RBS, which is 81 percent owned by the taxpayer, received a £56m fine this week following a breakdown of their online banking system in June 2012, which left customers locked out of their bank accounts for days on end. The fine comes only eight days after the bank was fined £400m following the forex rigging scandal. So not a great couple of days then.

The Labour Party created a Twitter storm for itself this week after MP Emily Thornberry tweeted a photograph of a house clad in the St George’s Cross in an apparent attempt to belittle the owner. She was subsequently belittled by the Twitterverse before being asked to step down from her position in the shadow cabinet. Ouch.

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Woman-and-man-reading-Dai-007

As PR professionals, one of the questions we get asked all the time is whether a story will be in print. Sometimes I think it’s the clients’ favorite question to ask, but is also very outdated and not nearly as important as it once was.

Many people assume a print story carries more prestige than an online story (“It was on A1, above the fold!”), and though this was once a long held truth by both communications professionals and journalists, this is no longer the case. Why you ask? Let’s look at the facts.

News reporting happens around the clock – daytime, evening, middle of the night and even weekends. It never stops and with competition hitting an all-time high – the result of many things, among them the 2008 financial crisis which caused everyone to tighten their belts and prove their worth – media outlets can’t wait for the next day’s print edition to break a story. Today, stories break as they happen.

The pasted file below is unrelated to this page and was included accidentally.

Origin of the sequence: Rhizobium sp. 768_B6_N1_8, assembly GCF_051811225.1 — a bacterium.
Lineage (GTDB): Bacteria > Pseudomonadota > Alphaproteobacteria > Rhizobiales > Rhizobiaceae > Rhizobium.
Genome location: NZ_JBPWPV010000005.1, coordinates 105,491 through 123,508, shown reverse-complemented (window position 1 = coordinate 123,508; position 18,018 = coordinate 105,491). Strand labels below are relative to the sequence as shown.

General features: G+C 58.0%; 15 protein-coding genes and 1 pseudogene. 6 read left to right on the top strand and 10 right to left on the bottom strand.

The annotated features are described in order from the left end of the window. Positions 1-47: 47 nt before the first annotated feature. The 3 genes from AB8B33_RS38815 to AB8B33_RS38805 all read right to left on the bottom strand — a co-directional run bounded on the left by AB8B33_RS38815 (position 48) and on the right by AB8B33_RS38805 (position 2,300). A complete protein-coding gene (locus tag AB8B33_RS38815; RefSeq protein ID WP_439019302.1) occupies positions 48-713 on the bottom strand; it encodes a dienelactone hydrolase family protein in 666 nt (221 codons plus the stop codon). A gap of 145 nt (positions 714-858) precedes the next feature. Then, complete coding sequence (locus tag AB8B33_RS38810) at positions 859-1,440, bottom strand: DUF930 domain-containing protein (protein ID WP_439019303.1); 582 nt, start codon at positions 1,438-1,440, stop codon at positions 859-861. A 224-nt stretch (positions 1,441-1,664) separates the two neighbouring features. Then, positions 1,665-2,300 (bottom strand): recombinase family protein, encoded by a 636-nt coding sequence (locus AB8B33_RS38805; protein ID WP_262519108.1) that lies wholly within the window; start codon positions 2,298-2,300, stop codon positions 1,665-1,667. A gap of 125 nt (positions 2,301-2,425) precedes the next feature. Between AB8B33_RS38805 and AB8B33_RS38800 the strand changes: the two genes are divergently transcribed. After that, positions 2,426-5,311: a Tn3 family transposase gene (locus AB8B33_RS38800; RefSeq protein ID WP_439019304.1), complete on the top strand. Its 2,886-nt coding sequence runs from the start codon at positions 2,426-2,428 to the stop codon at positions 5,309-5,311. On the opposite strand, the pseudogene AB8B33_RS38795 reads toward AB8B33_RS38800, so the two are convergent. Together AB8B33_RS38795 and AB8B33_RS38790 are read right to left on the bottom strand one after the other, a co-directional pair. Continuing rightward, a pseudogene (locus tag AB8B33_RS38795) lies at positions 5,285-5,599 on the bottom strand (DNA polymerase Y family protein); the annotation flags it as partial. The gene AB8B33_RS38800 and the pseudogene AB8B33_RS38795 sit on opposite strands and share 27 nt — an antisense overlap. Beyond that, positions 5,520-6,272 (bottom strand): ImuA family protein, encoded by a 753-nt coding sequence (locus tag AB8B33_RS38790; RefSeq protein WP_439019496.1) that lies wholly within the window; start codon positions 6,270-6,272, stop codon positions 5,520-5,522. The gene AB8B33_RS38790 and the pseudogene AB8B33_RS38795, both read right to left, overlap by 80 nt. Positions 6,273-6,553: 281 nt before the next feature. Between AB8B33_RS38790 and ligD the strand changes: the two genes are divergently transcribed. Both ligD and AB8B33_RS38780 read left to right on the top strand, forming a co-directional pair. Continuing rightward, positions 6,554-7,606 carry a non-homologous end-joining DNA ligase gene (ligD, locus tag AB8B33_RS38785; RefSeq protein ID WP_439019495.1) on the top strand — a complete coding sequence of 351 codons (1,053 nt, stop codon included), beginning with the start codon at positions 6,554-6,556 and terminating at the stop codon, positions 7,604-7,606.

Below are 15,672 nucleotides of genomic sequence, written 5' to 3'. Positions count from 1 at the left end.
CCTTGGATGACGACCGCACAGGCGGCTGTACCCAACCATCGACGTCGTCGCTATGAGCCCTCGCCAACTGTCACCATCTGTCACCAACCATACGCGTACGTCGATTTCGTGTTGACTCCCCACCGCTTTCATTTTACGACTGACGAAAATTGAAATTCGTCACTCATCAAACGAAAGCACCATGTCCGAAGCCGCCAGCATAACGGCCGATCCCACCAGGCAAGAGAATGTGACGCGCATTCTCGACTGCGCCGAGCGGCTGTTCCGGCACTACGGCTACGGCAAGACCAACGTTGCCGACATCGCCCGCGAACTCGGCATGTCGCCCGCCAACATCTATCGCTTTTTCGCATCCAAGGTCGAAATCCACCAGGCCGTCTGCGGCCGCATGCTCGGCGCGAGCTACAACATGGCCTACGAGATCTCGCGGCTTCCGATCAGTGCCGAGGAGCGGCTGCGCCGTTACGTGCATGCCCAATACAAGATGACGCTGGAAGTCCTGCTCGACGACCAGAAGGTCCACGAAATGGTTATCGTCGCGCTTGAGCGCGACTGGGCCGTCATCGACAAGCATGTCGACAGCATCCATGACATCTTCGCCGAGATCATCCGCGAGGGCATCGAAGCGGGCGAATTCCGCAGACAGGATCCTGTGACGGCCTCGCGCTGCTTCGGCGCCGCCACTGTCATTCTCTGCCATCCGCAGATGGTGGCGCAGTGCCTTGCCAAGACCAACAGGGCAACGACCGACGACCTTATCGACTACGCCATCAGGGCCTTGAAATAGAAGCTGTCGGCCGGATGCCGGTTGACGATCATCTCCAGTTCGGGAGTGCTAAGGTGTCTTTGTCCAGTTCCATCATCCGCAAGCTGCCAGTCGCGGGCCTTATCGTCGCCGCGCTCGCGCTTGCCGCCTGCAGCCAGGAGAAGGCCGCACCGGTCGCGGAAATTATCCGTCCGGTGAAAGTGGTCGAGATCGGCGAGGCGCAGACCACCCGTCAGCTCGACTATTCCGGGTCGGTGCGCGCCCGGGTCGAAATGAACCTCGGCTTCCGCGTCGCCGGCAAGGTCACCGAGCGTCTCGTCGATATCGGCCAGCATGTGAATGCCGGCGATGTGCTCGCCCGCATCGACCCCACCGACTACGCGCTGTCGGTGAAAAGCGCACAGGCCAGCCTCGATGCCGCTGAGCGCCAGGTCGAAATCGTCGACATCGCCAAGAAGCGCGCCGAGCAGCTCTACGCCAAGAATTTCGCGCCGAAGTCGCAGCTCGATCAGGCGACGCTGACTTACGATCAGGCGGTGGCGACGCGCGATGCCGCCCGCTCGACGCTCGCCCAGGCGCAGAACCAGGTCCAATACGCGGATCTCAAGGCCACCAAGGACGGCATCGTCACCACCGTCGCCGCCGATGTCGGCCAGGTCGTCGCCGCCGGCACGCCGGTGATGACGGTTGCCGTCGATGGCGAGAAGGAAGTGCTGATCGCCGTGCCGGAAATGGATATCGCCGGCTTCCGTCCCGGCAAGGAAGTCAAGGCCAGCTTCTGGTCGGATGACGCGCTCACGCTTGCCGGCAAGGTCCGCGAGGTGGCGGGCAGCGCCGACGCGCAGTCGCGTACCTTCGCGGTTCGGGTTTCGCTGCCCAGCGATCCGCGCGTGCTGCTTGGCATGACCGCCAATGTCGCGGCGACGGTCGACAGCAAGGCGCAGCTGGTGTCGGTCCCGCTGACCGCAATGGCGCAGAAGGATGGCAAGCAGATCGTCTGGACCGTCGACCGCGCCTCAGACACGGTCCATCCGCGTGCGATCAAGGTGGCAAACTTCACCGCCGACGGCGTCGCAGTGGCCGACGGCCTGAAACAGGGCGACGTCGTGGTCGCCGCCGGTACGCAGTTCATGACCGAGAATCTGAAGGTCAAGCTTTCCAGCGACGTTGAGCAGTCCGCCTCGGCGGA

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Media Navel GazeThe Week Unpeeled

The best news story of the week was literally otherworldly when a robot of sorts made the first-ever landing on a comet and beamed back pictures to mere mortals on Earth, thanks to the French.  Other otherworldly events starred Kim Kardashian (but not even going there #breaktheinternet).

Elsewhere:

  • President Obama signed a “landmark” agreement with China last week to reduce greenhouse gas pollution;
  • Warren Buffett buys Duracell;
  • Oil trades below $75 a gallon;
  • Goldman names 78 to partner, the second-smallest class on record since going public 15 years ago;
  • Hasbro acquisition talks of DreamWorks breakdown;
  • Halliburton in talks to buy Baker Hughes in a move no doubt tied to declining oil prices and may be the start of more consolidation;
  • Stocks continued to make record highs with the Dow gaining 0.4 percent on the week to end at 17,634;
  • High Art:  Sotheby’s and Christie’s staged fall auctions in what has been called the “hottest two weeks ever in art history,” selling more than $2 billion in works with headlines focused on Warhol’s and Steve Cohen’s $101 million purchase of a Giacometti sculpture; and
  • Low Art: Duck Dynasty may hit the Great White Way as a musical. End of Story